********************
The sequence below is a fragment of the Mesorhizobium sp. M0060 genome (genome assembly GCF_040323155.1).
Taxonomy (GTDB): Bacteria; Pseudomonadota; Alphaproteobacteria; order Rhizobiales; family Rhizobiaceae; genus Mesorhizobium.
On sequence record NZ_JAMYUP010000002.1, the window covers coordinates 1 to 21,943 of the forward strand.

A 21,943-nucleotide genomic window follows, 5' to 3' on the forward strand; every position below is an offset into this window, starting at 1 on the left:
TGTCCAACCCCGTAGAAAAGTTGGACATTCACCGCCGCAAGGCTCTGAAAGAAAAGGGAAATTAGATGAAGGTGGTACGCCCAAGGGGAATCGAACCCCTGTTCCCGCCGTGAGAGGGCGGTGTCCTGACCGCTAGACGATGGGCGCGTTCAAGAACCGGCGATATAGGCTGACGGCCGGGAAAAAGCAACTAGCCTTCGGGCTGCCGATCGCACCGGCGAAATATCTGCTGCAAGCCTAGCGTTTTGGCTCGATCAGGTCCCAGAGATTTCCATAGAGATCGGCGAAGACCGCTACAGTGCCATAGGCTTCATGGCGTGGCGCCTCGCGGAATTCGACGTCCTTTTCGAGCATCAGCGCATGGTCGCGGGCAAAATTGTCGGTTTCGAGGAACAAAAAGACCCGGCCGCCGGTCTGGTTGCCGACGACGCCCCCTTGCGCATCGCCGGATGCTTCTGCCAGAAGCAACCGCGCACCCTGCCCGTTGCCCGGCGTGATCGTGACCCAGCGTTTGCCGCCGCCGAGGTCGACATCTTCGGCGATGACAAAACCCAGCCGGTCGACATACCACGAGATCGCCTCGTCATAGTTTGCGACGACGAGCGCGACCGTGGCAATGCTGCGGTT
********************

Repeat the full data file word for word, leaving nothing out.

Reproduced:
The sequence below is a fragment of the Mesorhizobium sp. M0060 genome (genome assembly GCF_040323155.1).
Taxonomy (GTDB): Bacteria; Pseudomonadota; Alphaproteobacteria; order Rhizobiales; family Rhizobiaceae; genus Mesorhizobium.
On sequence record NZ_JAMYUP010000002.1, the window covers coordinates 1 to 21,943 of the forward strand.

A 21,943-nucleotide genomic window follows, 5' to 3' on the forward strand; every position below is an offset into this window, starting at 1 on the left:
TGTCCAACCCCGTAGAAAAGTTGGACATTCACCGCCGCAAGGCTCTGAAAGAAAAGGGAAATTAGATGAAGGTGGTACGCCCAAGGGGAATCGAACCCCTGTTCCCGCCGTGAGAGGGCGGTGTCCTGACCGCTAGACGATGGGCGCGTTCAAGAACCGGCGATATAGGCTGACGGCCGGGAAAAAGCAACTAGCCTTCGGGCTGCCGATCGCACCGGCGAAATATCTGCTGCAAGCCTAGCGTTTTGGCTCGATCAGGTCCCAGAGATTTCCATAGAGATCGGCGAAGACCGCTACAGTGCCATAGGCTTCATGGCGTGGCGCCTCGCGGAATTCGACGTCCTTTTCGAGCATCAGCGCATGGTCGCGGGCAAAATTGTCGGTTTCGAGGAACAAAAAGACCCGGCCGCCGGTCTGGTTGCCGACGACGCCCCCTTGCGCATCGCCGGATGCTTCTGCCAGAAGCAACCGCGCACCCTGCCCGTTGCCCGGCGTGATCGTGACCCAGCGTTTGCCGCCGCCGAGGTCGACATCTTCGGCGATGACAAAACCCAGCCGGTCGACATACCACGAGATCGCCTCGTCATAGTTTGCGACGACGAGCGCGACCGTGGCAATGCTGCGGTT